"We’ve heard some grousing in the industry about the proliferation of and an over-reliance on awards," he said. Yet the show has "held steady at about 20,000 entries, making us one of the largest awards shows in our industry." The One Show’s reputation prevents agencies from pulling out, speculated Swanepoel.
That feeling of indispensableness seems common among the more prestigious awards shows. "There are so many awards out there that agencies are asking themselves, ‘Okay, we will have to prioritize where we enter,’" said Neal Davies, CEO of Effie Worldwide. "Within the plethora of creative awards that are out there, that tends to narrow the field quite quickly, and the Cannes Lions seems to be the area that people focus on. Within the areas of effectiveness, there’s kind of really only us. When people do start to prioritize, we tend to be on that shortlist."
Though he wouldn’t share specific numbers, he did say, "Over the last few years, we’ve seen entries increase in virtually all programs that we’ve run around the world."
"The ANDYs is committed to spurring the idea that creativity and bravery in advertising are always meant to evolve, which is why we tend to see recurring and new entrants each year from agencies who want to beat out not only the best creative from other agencies, but also their own work from previous years," said Gina Grillo, president and CEO of The AD Club of NY. Representatives from the Cannes Lions declined to comment.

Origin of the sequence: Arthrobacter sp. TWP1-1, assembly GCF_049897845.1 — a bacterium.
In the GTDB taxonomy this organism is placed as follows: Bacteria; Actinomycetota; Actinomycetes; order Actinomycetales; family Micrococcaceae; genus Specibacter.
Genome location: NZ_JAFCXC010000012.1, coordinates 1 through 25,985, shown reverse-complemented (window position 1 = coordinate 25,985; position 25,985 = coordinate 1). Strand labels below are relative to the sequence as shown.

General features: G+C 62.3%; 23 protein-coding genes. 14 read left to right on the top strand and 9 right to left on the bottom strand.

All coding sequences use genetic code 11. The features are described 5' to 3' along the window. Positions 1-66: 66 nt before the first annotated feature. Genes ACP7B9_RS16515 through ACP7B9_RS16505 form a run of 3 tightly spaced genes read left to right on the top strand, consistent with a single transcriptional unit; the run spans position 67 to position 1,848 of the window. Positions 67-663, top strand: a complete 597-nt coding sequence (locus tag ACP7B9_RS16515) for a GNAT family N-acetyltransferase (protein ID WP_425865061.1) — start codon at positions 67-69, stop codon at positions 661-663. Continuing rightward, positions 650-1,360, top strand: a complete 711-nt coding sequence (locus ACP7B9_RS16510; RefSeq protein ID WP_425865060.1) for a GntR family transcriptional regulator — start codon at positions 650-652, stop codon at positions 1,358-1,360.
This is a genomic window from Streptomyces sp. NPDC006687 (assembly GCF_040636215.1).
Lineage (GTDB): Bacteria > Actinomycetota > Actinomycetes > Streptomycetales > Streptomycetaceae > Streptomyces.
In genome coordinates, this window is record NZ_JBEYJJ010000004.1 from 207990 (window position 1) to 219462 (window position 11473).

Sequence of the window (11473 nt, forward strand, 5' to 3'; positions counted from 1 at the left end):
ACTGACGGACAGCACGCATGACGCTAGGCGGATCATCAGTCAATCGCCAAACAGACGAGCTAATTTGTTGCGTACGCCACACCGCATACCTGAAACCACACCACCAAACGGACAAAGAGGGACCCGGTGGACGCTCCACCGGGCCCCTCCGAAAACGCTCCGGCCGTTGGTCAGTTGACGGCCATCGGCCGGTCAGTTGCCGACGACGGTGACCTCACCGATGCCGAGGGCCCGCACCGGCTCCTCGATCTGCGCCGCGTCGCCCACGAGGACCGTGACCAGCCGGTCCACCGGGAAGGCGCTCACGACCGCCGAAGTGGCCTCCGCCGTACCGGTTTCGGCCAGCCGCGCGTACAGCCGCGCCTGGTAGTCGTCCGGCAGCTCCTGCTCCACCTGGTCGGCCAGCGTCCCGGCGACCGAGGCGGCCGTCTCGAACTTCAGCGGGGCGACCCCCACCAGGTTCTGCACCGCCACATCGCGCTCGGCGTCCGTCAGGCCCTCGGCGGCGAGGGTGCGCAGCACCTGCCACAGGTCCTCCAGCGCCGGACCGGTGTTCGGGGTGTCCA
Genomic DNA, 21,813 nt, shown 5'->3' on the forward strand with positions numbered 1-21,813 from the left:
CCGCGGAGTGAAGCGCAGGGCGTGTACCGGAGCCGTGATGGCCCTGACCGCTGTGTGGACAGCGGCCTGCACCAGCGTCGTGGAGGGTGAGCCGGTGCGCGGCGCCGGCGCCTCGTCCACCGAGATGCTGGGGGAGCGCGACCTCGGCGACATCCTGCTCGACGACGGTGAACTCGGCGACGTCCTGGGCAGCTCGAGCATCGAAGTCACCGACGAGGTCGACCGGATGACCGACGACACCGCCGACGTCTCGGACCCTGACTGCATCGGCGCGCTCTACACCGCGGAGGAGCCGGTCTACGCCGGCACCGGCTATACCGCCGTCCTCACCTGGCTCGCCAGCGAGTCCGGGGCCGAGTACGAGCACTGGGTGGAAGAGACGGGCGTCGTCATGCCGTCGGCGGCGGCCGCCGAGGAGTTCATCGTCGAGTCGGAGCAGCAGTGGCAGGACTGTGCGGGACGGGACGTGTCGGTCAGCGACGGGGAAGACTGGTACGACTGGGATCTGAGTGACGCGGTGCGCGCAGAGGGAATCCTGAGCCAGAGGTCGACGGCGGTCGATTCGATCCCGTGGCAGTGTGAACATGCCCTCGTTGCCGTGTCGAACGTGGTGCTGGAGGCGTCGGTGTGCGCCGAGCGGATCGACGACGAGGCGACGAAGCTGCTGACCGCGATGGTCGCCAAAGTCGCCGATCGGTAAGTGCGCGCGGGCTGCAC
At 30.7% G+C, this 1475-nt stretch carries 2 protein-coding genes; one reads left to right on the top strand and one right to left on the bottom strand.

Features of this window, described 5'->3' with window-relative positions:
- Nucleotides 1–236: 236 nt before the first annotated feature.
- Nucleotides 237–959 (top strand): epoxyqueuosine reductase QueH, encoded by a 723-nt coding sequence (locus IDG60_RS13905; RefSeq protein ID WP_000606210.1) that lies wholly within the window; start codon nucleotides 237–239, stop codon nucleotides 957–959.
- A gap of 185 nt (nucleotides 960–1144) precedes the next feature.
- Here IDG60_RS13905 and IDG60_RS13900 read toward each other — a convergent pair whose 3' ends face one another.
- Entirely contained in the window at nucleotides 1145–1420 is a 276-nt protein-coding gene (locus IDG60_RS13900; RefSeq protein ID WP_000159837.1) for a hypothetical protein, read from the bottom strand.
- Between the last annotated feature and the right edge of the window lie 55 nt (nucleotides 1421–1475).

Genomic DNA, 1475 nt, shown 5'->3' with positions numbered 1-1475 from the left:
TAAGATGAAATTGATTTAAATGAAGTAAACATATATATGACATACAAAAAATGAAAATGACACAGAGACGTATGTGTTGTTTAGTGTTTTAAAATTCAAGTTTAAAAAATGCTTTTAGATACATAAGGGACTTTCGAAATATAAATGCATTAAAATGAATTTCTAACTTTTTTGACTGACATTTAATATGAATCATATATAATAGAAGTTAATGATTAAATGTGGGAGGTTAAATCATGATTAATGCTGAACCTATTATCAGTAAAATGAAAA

The other hand
If some agencies are cutting back on entries, that might just mean fewer hats in the ring for the biggest awards. Certainly, not every agency or network is reducing their representation at shows. OMD entries at Cannes are up 30% this year, and a spokeswoman for the agency said they aren’t cutting back at any other shows.
Neither is BBDO. "We enter every year whatever we think is good, and that’s what we’re doing this year," said David Lubars, chairman and chief creative officer.
He cited awards shows as a draw for clients, as well. "They’re here for creative. So they like to see that their creative has some sizzle and it pops out from the mass, and this is one way to see," he said. "If you look at most of our awards, it’s for big, complicated clients with big, complicated problems."
As for determining which shows and categories to enter, Lubars says he leaves much of the decision making to his creative directors, but the overall strategy is relatively simple. "We just enter everything and let the chips fall where they may."
Other agencies are more calculated in their approach. "If you look across the shows, you start to see trends and spikes of which work is performing," said Chloe Gottlieb, executive creative director at R/GA U.S., at the Cannes panel. "If you were doing this in a smart way, an efficient way, you would see which work over the season you should continue to enter versus not enter."
Whatever a particular agency’s plan for the awards season, it’s apparent that the entire enterprise is far more complicated than just making work that deserves to win awards. "There’s a whole science to it," Gottlieb said. "It’s like fantasy sports."